This December ended the 7-month Middle East deployment of the Essex Amphibious Ready Group (ARG), made up of the USS Essex (LHD2), USS Anchorage (LPD23), and the USS Rushmore (LSD 47). These ships were the temporary home for 4500 marines and sailors and all their weapons, helicopters, and motorized vehicles. Their mission was to be ready and available for anything, project force, but hope for peace in that troubled part of our globe. The ARG is described as a “Swiss Army Knife” with a wide range of capabilities.
When I read my son’s email from the Anchorage, it seemed too good to be true. He knew of my love of warships and the sea; maybe there would even be an opportunity for some pelagic birding. His ship would be completing its long deployment and off-loading the marines and their gear at Camp Pendleton. They would then take family members aboard for the last overnight leg of the voyage to the home base at San Diego. We would be the guests of the U.S. Navy for this “Tiger Cruise” and we would be the tigers. All we had to do was to get to the West Coast on time and climb aboard. What an opportunity. We decided to “just do it”.
That was easier said then done. Nearly 100 tigers waited patiently at Camp Pendleton for the seas and surf to calm. The ships had dodged a major coastal storm to the north and made repairs following an engine room fire on the Anchorage. Despite it all, the ARG had arrived off Pendleton on schedule. Now if the heavy seas would just cooperate.
We waited and waited, but finally the word came to board the LCU. It didn’t seem any calmer to me, but we were all excited to go. As soon as we rounded the breakwater the waves hit us with vengeance, soaking all the people in the bow. Soon, a few tigers were losing their breakfast off the stern rail, but we were getting closer to the Anchorage. I could make out the well-deck, open and welcoming, and our loved-ones waving from the stern.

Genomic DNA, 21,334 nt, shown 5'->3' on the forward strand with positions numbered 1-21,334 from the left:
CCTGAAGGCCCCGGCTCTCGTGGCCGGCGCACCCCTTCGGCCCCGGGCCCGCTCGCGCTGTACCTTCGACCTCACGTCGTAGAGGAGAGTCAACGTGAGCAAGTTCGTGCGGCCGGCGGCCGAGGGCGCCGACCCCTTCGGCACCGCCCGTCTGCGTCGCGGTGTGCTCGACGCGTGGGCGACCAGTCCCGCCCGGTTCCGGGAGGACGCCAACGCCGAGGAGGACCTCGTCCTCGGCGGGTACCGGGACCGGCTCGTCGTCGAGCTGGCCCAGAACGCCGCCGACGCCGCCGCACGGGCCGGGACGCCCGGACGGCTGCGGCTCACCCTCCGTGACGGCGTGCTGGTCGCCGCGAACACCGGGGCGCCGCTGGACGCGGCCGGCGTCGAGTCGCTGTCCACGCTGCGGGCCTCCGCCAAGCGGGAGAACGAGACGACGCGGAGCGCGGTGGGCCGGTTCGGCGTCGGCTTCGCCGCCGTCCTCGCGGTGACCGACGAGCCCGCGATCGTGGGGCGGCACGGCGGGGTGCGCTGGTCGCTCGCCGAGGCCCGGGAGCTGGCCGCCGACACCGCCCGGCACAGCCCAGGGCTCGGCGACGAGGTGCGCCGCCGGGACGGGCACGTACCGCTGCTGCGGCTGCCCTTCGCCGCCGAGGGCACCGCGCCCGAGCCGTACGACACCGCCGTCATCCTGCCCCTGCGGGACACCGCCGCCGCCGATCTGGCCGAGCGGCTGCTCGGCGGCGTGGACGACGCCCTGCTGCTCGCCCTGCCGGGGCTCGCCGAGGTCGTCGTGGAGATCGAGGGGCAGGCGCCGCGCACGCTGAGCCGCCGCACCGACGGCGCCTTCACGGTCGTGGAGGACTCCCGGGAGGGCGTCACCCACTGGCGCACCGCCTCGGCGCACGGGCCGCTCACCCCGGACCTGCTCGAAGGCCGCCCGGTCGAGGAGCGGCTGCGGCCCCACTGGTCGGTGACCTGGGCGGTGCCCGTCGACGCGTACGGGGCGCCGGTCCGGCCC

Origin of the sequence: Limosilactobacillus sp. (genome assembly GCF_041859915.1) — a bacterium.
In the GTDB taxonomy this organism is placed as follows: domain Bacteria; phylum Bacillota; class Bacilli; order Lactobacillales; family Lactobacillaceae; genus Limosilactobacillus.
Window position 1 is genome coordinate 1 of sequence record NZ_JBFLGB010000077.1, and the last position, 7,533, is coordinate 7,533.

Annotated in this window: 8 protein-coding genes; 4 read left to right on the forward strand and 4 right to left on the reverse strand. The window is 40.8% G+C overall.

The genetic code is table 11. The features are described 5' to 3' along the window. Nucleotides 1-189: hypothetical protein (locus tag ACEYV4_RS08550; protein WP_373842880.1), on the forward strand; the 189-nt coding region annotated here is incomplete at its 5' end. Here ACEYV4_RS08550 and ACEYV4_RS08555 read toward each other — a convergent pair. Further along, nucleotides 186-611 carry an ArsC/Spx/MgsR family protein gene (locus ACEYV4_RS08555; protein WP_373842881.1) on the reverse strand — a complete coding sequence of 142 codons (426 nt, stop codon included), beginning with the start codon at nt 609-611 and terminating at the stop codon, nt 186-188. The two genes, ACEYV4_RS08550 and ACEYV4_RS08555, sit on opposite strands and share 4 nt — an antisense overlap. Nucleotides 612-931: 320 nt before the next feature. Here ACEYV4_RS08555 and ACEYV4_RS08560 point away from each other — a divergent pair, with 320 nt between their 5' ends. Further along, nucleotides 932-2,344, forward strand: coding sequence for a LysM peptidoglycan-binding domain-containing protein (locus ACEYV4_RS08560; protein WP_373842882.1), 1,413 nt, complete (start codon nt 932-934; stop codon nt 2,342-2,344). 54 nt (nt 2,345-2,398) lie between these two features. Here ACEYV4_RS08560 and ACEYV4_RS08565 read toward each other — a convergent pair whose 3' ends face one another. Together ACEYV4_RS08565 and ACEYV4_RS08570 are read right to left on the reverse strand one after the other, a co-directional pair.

As we disembarked from the landing craft we passed a long line of marines in combat gear, carrying their heavy packs, patiently waiting to board our same landing LCU to head ashore. It gave me an opportunity to welcome them home and thank them for their service. We tigers finally found our sponsors and loved ones on the flight deck with hugs and kisses all around. The CO, Captain J.J. “Yank” Cummings gave us a warm welcoming speech and invited us to explore the entire ship, ask questions, and take pictures. There was very little of the ship we did not see.
I was assigned a small cabin with two other tigers. Even this officer’s berth was spartan. Our son suggested we skip trying to shower on the rocking ship. Sleeping was difficult until I discovered the straps designed to hold you in the bunk, letting the roll of the ship rock you to sleep.
Oh yeah, what about the pelagic birds? I had done my homework and reacquainted myself with what I might see off southern California’s coast this time of year, but I knew there would be no chumming from the stern of this U.S. naval vessel. Right after early breakfast in the wardroom, I stationed myself on the lee side of the upper deck, in the shelter of the bridge and started birding. Unseasonably cold temperatures and high winds made that a chore; the bridge watch and I were the only ones on deck. My sightings were meagre and nothing unusual, including Western Gulls, Brandt’s and Double-crested Cormorants, and Brown Pelicans. I think I saw some Surf Scoters also but was not sure.
Rounding Point Loma and entering San Diego harbor on the Anchorage is an experience I will ever remember. First of all, it is just a beautiful city and harbor with clear blue skies and water, seabirds, and pleasure boats. The Cabrillo monument and military cemetery are high on the bluff to port and the Naval Airbase is to starboard. As you cruise under the Coronado Bridge, you see all the other warships lined up and waiting their turn to go to sea.
Secondly, there is sight of the sailors and officers, so young and vital-looking, solemnly manning the rails in their dress uniforms, happy to be home.
Thirdly, you can’t help but have some national pride in the Navy and its dedicated sailors and officers–an impressive force for peace.
And lastly, finally being with my son, reunited and safe after his long service in a dangerous part of the world, was best of all.
As the tugs eased the Anchorage into its slip my wife and I were high on the bridge deck looking down at the welcoming and waving families, many with signs and flowers. There were numerous sailors who had infants waiting whom they had never seen. They were understandably the first ones ashore. One by one everyone disembarked into open arms. I think we were the last to leave.
I know this is a birding and bird photography blog, so forgive me for the lack of bird photos. There were only a few “bird moments” on the cruise, but there were many other “Kodak moments” and memories to share. I’ll return to birding on the next post.